PHOENIX - Jodi Arias asked a judge Wednesday to postpone the second penalty phase of her murder trial, explaining she would no longer represent herself if one of her two attorneys is allowed to quit the case.
Arias, 34, was convicted of murder last year in the 2008 killing of her ex-boyfriend, but jurors couldn't reach a decision on sentencing, setting the stage for a Sept. 8 retrial to determine her punishment.
Judge Sherry Stephens previously granted Arias' motion to represent herself while her two court-appointed attorneys stay on as advisers.
However, one of those attorneys asked the judge on Wednesday to let him quit the case. Lawyer Kirk Nurmi explained in a motion filed last week that "a completely fractured relationship between counsel (and client) now exists."
Arias has acknowledged killing Travis Alexander at his suburban Phoenix home but said it was self-defense. He was stabbed nearly 30 times, had his throat slit and was shot in the head.
Prosecutors argued it was premeditated murder carried out in a jealous rage when Alexander wanted to end their affair.
The hearing on Wednesday marked the first time Arias had argued her own motions. She spoke softly while seated at a defense table alongside the two lawyers, one of whom occasionally whispered in her ear.
Arias asked for the delay to give her time to interview an expert witness she plans to call to testify and to review evidence.
Prosecutor Juan Martinez vehemently objected, noting the case has dragged on long enough. He said the ruling that allowed Arias to represent herself also said there would be no delays.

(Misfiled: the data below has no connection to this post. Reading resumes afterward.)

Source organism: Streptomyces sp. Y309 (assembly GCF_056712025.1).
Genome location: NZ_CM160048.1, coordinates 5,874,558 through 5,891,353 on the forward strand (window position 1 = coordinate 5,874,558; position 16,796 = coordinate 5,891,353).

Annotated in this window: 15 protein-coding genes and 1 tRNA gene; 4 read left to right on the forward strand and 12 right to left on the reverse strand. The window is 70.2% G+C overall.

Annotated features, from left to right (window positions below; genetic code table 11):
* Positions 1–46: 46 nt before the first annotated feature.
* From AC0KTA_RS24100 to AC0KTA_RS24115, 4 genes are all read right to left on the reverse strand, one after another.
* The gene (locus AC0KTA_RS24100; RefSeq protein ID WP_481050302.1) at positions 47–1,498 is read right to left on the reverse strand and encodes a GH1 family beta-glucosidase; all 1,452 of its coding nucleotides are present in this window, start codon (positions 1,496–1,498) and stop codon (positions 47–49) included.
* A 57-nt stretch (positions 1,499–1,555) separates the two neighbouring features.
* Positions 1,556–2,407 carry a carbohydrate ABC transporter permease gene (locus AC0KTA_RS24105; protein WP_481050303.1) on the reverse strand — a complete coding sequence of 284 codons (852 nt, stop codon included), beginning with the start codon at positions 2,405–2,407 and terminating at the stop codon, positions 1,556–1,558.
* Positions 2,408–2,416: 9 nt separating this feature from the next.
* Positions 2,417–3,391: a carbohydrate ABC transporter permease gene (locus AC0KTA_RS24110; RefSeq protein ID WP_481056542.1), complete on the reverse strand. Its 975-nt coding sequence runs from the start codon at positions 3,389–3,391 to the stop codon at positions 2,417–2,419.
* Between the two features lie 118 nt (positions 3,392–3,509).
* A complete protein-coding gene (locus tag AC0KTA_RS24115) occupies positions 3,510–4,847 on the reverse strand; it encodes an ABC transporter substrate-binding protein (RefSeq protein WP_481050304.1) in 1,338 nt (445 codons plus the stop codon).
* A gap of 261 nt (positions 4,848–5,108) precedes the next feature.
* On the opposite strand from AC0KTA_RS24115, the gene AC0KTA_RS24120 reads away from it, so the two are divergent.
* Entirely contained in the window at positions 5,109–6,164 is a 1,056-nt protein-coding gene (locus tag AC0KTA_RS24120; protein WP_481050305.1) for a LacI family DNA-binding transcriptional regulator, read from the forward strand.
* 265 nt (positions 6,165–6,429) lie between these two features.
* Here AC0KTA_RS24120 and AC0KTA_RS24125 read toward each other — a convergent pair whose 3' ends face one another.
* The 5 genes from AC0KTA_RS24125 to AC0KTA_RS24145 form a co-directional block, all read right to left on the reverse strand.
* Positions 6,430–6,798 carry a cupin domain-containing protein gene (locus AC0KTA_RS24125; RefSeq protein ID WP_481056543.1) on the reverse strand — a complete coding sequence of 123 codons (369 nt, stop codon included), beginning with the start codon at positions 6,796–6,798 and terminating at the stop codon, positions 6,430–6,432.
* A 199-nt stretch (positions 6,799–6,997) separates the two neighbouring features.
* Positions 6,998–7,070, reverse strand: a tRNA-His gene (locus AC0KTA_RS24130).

"She agreed to those terms," Martinez told the judge.
Arias has tried to fire Nurmi several times, and he has sought to get off the case in the past after frequent clashes with Arias over strategy.
In response to his latest request, Arias told the judge that she would no longer serve as her own attorney and would allow her other lawyer, Jennifer Willmott, to argue the case if Nurmi was permitted to quit.
"As far as I know, he has not done anything" lately to assist in the defense, Arias told the judge.
Arguments were then closed to the media and public, and it was not immediately clear if the judge issued a ruling.
The prosecutor and defense attorneys left court without comment.
A hearing is set for Aug. 22 on Arias' motion to postpone the retrial.
Under Arizona law, Arias' murder conviction stands and prosecutors have the option of putting on a second penalty phase with a new jury in an effort to secure the death penalty.
If a new jury fails to reach a unanimous decision, the death penalty will be removed from consideration. The judge would then sentence Arias to spend her life behind bars or to be eligible for release after 25 years.